Inclusion is a term which expresses commitment to educate each child, to the maximum extent appropriate, in the school and classroom he or she would otherwise attend.  It involves brining the support services to the child (rather than moving the child to the services) and requires only that the child will benefit from being in the class (rather than having to keep up with the other students).  Proponents of inclusion generally favor newer forms of education service delivery.

Full Inclusion means that all students, regardless of handicapping condition of severity, will be in a regular classroom/program full time.  All services must be taken to the child in that setting.  

(From Sandra’s book this information was taken from the Wisconsin Educational Council’s Website)

Inclusion not only benefits the special education student, but also the regular education students in class.  It can be highly successful with the right supports, accommodations, modifications and supportive school staff.  From my own experience, I found this to be the case with my son Nick, who is also 22 years old and has Down syndrome and autism.

Sandra offers a wealth of information in this book.  Each chapter begins with all Sean’s IEP goals for that school year.  The book is loaded with great ideas on how to navigate the school system and how/when to reach out for outside help using consultants to advocate for your child.  This was the case when Sean transitioned into intermediate school, where they determined a need to put a behavior support plan in the IEP.  Sandra provides this full behavior support plan in the book as well, which is very beneficial.  Getting outside support for communication and behavior also helped greatly during the adolescent years with my son, Nick. Keeping in the loop with staff and volunteering in the school and classroom is another great way to keep up with how your child is doing in school.

There are so many valuable lessons that Sandra learned and shares about her son’s educational journey.  Many of which I can relate to having gone through this with my son, Nick.  You are not always going to have a school team or some of the members supporting inclusion for your child.  Sometimes it’s the school staff that are the slow learners.  In this book, you can see how Sandra had to advocate even harder during the intermediate and high school years. Unfortunately this was not always a success. But these actions set the foundation, to make it easier for other families to follow.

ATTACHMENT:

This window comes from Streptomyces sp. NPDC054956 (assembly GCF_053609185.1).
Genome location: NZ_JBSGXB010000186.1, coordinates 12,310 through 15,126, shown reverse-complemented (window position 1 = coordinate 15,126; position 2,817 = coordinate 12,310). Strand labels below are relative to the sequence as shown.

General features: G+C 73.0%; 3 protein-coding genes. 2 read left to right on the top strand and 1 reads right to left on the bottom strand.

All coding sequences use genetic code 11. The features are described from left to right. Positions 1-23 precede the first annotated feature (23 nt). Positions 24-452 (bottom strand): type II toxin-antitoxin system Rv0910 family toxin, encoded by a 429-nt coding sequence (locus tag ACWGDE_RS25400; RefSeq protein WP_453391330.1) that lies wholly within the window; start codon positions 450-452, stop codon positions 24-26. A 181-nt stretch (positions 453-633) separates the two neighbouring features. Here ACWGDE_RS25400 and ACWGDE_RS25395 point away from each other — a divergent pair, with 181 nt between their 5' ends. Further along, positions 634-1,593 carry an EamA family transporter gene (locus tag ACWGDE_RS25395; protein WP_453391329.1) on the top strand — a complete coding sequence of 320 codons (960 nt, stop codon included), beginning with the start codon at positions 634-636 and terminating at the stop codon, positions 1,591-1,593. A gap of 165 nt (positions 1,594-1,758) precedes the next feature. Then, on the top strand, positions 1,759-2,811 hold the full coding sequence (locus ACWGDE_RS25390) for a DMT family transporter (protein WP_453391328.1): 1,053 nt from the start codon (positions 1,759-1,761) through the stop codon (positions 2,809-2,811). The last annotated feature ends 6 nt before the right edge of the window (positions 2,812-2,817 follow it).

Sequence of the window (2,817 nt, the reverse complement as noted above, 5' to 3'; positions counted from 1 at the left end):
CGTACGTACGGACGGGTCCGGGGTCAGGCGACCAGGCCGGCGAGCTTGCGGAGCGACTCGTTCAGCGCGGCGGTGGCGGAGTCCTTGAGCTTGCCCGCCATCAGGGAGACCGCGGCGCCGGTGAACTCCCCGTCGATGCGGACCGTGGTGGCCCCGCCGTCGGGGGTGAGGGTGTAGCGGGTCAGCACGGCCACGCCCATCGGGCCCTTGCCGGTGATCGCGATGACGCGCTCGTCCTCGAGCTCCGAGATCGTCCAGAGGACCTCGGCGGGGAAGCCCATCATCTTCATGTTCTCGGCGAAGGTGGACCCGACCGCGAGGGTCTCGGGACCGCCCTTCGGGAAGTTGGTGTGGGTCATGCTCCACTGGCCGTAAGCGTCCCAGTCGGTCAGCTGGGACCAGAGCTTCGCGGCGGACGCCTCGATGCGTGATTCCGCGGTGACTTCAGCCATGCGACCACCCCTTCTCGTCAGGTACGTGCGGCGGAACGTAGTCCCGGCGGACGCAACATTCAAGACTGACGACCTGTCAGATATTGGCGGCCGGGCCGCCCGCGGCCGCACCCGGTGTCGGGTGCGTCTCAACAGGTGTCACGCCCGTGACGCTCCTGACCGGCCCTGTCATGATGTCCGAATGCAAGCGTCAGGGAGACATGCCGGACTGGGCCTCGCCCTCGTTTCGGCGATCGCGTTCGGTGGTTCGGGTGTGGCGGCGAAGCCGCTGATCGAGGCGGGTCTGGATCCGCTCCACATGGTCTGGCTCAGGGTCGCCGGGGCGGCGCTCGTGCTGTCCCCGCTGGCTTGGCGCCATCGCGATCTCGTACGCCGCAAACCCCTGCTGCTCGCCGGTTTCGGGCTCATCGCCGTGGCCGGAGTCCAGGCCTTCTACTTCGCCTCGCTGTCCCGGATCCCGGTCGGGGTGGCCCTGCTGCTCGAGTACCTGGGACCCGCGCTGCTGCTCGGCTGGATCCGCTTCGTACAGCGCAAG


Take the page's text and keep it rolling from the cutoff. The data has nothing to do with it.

The book not only contains a wealth of education information, but many funny and inspiring stories on how Sean touched so many lives.  In one story, Sandra gets out of the shower and noticed the unmistakable odor of popcorn being microwaved.  She fully expected to smell a burnt popcorn next, so she hustled quickly downstairs.  To her surprise, Sean had just opened a perfectly cooked bag of popcorn.  She asked Sean what number he pushed?  Sean looked at her like she was crazy, and pointed to the control panel and said “popcorn”.  It turned out that the all the site words Sean had been learning in first grade were working. Sandra didn’t even know there was a popcorn button on the panel.  In this case she, was the slow learner.

Who’s The Slow Learner? is not just for parents, but a great resource for educators, future regular & special education teachers, school administrators and advocates.  This is the first book that chronicles a student with special education needs from pre-school to high school graduation.  It’s a very instructive book that shows a mother’s determination to advocate for the best available resources in not always a cooperative educational system.

I’m sure this book will benefit many considering inclusion for their child with special needs, and the education team that will be providing for them. That’s what is in my noggin this week.


Catch Sean and his family on the Emmy Winning Series, A&E’s Born This Way, Tuesday nights at 9pm (8pm Central)!


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Posted in Augmentative and Alternative Communication (AAC), Autism, Behavior/ ABA, Dual Diagnosis Down syndrome and autism, Uncategorized

Blog #155~More Than Just Down Syndrome

Blog #155~More Than Just Down Syndrome

There came a point when I felt like we didn’t fit in with the Down syndrome support groups. We stopped going to holiday parties, play groups and other fundraising events. My son, Nick lacked speech, displayed unusual and repetitive behaviors (like tapping and shaking objects along with making loud noises).  His speech delays resulted in frustration on his part, which led to behavior problems and violent meltdowns.  It became apparent that this was more than just Down syndrome, when he hit puberty.